Valle del Coccora
Valle del Cocorra—valley of the Quindio wax palms—is nothing short of stunning. Hiking the valley was a serious Colombia highlight. Throughout the hills and pastures, monster palms spring from grass so lush that golf course managers probably keep pinups of it in their lockers. Farm animals abound. As you hike, palms reach up, fog presses down, cows plod on, and your jaw just drops. You can hear Natalie gush some more on her Triptease review, here.
Colombia Food Highlights
Fun fact: Colombia has more fruits than days in the year. That’s over 365 sweet, tangy, sour, sticky, juicy, rind-on, rind-off delights to tickle your taste buds season after season. Cartagena gets to sample the bulk of this bounty as it exits to the port. Streets are lined with fruit carts, trolleys, juice stands, and Cocacabana ladies. One of our favourites was the mini-mango (with a hint of plum) mulgobas.
Cliff drank freshly squeezed limeade at every chance—literally at every turn in Cartagena where juice stands are a glorious oasis in the sweltering heat. Merchants stand guard at their stands with a ladle and newspaper over an aquarium filled to the top with fresh squeezed lime, orange, lemon, pineapple, strawberry or watermelon juice. Some aquariums have a single 2ft x 2ft ice-cube that lasts the day, while others schedule ice deliveries to their stands throughout the day. The trick is keeping the melting ice to fresh squeezed juice (and sugar) ratio in check. The aquarium guardian tastes his juicy concoction often, adding more juice, sugar, or ice as needed. One gentlemen we talked to said he goes through two thousand limes every day.Holy.
Beans/ Bandeja Paisa
Colombia’s comida tipica—chicken/pork/beef with rice, plantains, chop “salad”, and maybe some beans—gets old in a hurry. The saving grace (as always, if you ask Natalie) are the beans. Red, black, pinto, small, medium, and large, Colombia delivers on frijoles. One of our favorite dishes was Bandeja Paisa. The heaping skillet of red beans, plantain, chicharron, chorizo, fried egg and rice, sausage (chorizo), mini arepa, fried egg, and avocado magically repurposes tipica ingredients to create something we happily made a habit of.
Aquardient—translation: burning water— is a surprisingly soothing though potent anise flavored liquor that’s ubiquitous with Colombia drink. You can buy it with or without sugar, but it’s always sweet (not always so the morning after). Locals drink it straight up, and each night we went out in Medellin, Colombianas (not Colombianos) bought Natalie a shot.
Our preferred way to drink aguardiente is a hot toddy style tea called Canelazo: a mug of hot water steeped with whole canella, star anise, and clove, served with shot of aguardiente on the side to pour in at your leasure. Just what the doctor ordered for a rainy day in the mountains.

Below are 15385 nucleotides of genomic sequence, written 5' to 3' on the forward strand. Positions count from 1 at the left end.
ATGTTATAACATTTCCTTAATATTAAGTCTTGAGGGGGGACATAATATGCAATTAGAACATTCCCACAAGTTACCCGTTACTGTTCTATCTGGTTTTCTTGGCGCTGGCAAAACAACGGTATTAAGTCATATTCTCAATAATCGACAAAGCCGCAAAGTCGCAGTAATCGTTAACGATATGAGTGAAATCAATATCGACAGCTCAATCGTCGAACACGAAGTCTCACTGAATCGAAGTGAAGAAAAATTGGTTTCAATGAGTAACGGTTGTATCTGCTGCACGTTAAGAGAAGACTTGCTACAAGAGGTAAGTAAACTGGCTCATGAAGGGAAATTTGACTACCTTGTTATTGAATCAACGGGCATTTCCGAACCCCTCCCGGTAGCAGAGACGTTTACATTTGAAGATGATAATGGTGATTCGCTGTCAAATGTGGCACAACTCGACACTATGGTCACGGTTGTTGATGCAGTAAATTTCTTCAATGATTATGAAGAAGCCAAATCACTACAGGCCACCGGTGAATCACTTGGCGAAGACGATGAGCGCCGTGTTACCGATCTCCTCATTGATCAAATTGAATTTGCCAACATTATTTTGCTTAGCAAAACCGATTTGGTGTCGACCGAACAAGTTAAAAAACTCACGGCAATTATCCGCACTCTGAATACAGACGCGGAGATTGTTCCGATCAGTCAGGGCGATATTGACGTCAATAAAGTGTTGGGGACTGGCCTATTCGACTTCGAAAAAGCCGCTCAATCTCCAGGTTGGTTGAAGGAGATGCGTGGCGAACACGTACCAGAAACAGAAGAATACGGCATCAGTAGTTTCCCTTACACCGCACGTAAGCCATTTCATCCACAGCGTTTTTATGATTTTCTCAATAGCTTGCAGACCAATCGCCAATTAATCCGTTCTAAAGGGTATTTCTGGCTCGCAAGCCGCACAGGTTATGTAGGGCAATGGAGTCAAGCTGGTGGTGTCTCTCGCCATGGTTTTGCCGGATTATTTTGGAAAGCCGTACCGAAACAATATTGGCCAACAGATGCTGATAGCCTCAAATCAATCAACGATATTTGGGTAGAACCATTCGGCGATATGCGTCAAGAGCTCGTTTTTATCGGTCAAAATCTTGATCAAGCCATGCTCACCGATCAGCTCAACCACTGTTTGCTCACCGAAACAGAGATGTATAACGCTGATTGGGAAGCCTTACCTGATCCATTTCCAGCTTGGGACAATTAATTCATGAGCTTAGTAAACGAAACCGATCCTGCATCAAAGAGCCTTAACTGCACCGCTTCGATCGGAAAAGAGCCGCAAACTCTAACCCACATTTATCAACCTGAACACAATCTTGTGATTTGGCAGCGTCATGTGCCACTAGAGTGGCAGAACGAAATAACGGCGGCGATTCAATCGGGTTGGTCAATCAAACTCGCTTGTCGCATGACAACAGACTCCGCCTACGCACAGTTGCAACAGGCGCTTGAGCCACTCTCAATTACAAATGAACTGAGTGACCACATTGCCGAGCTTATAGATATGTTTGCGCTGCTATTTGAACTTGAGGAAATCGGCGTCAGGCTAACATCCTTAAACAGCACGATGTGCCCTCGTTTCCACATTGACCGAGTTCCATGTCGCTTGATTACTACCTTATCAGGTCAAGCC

They say that all the good stuff grown in Colombia gets exported, but from our Zona Cafeteria home in Salento, it appears that all good Colombian coffee is not lost. It might have been the setting, the weather, or a longing to enjoy coffee the way we do in the States (it’s been next to impossible to find real coffee shops in South America), but we like to think that the Colombia coffee scene is on the rise. Salento has a handful of good cafes and several fascinating and beautiful coffee finca tours. There’s just something about drinking coffee in coffee land…
And Least We Forget…
Last, but most defiantly not least is Colombia’s national drinking game, Tejo. This game would NEVER be legal stateside.
Imagine an abandoned lot covered by a corrugated steel roof. There are benches and seats fashioned from warped reclaimed wood. The smell of gunpowder, spilled beer, and danger permeates the air. You prepare yourself for combat, readying your palm-sized cannon ball (your tejo) for launch. You hurl it underhand with a perfect arch toward four paper football sized satchels of gun powder wedged into a 45 degree angled clay backboard 60ft in front of you. The gunpowder satchels sit directly over a metal ring, the bocin. You wind up, toss, it sails, and BOOM. The sound and smell of a gunshot rings through the air, people scream, birds take flight, and you gleefully accept victory. As you and wait for your defeated opponent to return from buying the next round, the tejo attendant reaches into bucket to pull out fresh gun power, with a lighted cigarette in hand.
We spent a lot of timing playing with (and buying cervecas for) Juan, the 60-year-old manager of Salento’s tejo hall.
The game is loads of fun and absurdly Colombian. Just be careful who you bet against.